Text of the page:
Residential Property Inspectors, I Question Their Motives?

Residential Property Inspectors

Oh, the struggles with selling a home!   We listed our house on March 1 and experienced an overwhelming amount of interest, having close to 75 agency showings in 45 days!   Sounds great huh?  Well it is, except for the fact that once they realized their was no basement in the house, most of them moved on to the next listing.  We did disclose the fact that the house didn’t have a basement, but that didn’t keep the tire-kickers from stopping by.  Maybe they were looking for design ideas or maybe they really loved the location and the exterior of the house, and felt compelled to see what the inside had to offer.   Not sure, but one thing is for sure, the real estate market is red hot and it is most certainly, a buyers market!  Greg at Club Thrifty so eloquently points this out in his post about Mortgage Rates, read it here.   With low interest rates and a huge pool of inventory to choose from, buyers are in the catbird seat.  That said, I am happy to inform that we did get a contract and are set to close on June 4th, so I am stoked about that.  It’s funny how things turn out.  The buyers put in a contract on another house with a basement, but with all the rain we have had, that basement flooded which caused them to ultimately pull the contract.  As a result, they decided they wanted a house without a basement, and ours was the perfect fit!  So we are grateful to be moving on, but we have had some interesting things happen with the negotiations, and they will likely continue until all the inspections are complete.  The buyers are apparently very eager to get to closing, as they have 3 kids are are living with inlaws, so I feel for them.  We have done all we can to accomodate their desired closing date, it just cant happen in the month of May.   So we are all on the same page with the buyers to close on June 4th.

I guess you are wondering why I am sharing this story with you….  Well, I wanted to share my opinion of the residential property inspector trade, which I have come to realize through this process.  The buyers hired an independent inspector to go through every nook and cranny of our house, which is smart, I would have done the same thing.  Our house was completely renovated in 2007, so I felt, how could we possibly have any issues?  Well, we did! according to their independent inspector’s assessment you would have thought that we lived in a shanty ready to be condemned!  He pointed out things like the kitchen sink drain seal was warped.  He said that the insulation was inadequate due to uneven distribution, that the bathroom vent was not flush with the drywall, that the hardwood floors were in rough condition likely due to dog paws.  Keep in mind this was all new in 2007.  Most of grades we received were “fair”.  That means that our house, virtually new in 2007 falls below “good” and “excellent”.  No part of our house received a grade of “excellent” for that matter.  How is this?  Many of the “fair” grades were accompanied by the statement “expect maintenance requirements in the future”.  What the he#@ does that mean?  Everything requires maintenance in the future, doesn’t it?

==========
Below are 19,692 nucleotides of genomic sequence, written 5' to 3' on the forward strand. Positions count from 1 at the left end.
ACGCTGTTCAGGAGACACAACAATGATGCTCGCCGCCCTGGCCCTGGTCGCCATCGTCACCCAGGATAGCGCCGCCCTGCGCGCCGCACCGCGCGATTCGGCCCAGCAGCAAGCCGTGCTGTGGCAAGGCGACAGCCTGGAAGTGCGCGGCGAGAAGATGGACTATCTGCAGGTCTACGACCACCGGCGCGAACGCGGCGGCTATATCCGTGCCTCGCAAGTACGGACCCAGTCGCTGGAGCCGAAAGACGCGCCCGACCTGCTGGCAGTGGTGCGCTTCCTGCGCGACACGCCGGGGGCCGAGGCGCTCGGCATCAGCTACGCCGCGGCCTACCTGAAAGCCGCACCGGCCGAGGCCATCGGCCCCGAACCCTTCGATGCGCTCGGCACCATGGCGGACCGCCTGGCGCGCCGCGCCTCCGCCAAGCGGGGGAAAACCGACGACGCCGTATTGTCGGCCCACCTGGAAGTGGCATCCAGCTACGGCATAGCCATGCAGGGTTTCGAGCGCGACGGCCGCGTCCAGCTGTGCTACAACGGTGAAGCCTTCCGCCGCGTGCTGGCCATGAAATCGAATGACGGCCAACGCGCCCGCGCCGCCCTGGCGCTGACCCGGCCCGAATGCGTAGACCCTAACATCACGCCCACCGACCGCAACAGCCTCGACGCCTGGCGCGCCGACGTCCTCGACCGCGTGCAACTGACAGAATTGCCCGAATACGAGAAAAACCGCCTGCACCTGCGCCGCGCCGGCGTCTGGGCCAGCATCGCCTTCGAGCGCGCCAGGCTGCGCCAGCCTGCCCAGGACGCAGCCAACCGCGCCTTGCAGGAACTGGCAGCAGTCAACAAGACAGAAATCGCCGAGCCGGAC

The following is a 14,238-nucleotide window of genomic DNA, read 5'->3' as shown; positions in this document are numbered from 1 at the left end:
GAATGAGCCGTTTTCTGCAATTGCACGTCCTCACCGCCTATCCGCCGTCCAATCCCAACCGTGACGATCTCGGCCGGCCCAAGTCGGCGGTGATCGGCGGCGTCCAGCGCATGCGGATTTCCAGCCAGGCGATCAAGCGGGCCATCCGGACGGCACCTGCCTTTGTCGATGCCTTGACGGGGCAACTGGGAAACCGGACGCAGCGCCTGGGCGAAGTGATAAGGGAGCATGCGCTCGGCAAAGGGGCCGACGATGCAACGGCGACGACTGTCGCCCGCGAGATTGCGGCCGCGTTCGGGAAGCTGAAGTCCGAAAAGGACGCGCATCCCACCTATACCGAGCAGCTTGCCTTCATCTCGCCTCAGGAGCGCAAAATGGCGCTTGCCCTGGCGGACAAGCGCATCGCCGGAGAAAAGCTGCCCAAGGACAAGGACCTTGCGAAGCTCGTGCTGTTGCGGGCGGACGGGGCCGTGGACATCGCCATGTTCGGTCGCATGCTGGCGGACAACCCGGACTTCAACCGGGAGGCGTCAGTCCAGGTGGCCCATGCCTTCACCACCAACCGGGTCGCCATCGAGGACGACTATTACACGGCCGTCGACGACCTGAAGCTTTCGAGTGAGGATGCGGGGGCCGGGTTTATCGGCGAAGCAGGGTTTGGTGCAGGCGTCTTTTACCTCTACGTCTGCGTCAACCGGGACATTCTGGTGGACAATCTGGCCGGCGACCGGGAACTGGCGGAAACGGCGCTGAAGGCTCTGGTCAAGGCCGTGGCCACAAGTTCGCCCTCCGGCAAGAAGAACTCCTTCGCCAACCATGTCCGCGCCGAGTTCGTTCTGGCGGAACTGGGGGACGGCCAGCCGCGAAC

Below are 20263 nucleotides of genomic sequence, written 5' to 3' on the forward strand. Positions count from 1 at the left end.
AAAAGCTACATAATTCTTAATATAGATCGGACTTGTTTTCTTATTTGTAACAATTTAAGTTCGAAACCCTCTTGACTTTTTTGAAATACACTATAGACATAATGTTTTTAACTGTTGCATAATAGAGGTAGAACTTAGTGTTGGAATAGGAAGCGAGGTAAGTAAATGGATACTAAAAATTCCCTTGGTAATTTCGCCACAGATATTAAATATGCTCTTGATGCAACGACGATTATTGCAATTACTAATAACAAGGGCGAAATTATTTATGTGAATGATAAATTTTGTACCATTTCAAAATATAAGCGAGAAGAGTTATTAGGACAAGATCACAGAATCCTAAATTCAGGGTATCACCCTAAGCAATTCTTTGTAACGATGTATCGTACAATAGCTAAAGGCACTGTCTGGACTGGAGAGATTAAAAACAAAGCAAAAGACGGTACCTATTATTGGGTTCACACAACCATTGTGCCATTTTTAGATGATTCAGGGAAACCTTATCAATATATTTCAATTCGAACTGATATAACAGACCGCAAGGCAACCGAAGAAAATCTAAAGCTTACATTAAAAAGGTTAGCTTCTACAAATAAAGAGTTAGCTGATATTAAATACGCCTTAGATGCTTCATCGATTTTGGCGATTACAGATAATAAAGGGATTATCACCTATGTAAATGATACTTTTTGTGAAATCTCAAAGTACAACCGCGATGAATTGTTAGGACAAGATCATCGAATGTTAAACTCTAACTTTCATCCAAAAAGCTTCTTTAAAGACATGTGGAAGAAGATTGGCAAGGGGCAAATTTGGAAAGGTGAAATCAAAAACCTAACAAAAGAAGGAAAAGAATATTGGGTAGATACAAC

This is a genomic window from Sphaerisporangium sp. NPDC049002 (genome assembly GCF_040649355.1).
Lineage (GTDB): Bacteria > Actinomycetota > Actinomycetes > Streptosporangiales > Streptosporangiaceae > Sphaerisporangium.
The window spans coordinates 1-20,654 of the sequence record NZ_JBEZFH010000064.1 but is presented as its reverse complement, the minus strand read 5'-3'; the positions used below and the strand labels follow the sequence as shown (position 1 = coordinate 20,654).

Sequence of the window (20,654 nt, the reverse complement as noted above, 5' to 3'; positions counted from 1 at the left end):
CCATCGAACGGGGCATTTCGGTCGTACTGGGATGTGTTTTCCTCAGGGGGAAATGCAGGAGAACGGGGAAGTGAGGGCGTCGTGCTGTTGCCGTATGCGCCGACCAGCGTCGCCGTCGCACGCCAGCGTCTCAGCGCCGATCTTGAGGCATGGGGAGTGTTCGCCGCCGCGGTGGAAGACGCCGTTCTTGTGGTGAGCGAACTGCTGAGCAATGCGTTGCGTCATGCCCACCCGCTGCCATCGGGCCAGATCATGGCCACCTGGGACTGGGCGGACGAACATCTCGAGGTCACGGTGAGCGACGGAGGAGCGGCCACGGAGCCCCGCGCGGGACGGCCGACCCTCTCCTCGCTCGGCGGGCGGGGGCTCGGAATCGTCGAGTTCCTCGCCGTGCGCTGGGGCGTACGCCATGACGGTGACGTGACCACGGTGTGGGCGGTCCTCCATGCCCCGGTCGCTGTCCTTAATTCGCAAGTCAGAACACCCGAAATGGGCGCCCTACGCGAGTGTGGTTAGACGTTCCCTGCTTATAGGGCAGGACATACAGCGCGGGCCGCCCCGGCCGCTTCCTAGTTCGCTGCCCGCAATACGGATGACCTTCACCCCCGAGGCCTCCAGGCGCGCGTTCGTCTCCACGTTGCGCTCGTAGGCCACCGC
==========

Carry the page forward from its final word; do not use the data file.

My assessment:  The residential property inspector is doing his best to justify his expense.  They must provide a thorough analysis of the property, but are they being too thorough?  Are they being so thorough that it scares less seasoned buyers from making a good purchase?  My cynical side says; if the residential property inspector discourages someone from making a purchase, then they have to look for another house.  In doing so, they would likely want another inspection and have to pay another $400.   I hate to be cynical, but I know our house is in wonderful shape, and the fact that most of the grades we received were ‘fair’ makes me think there is something more that meets the eye.  So seller beware!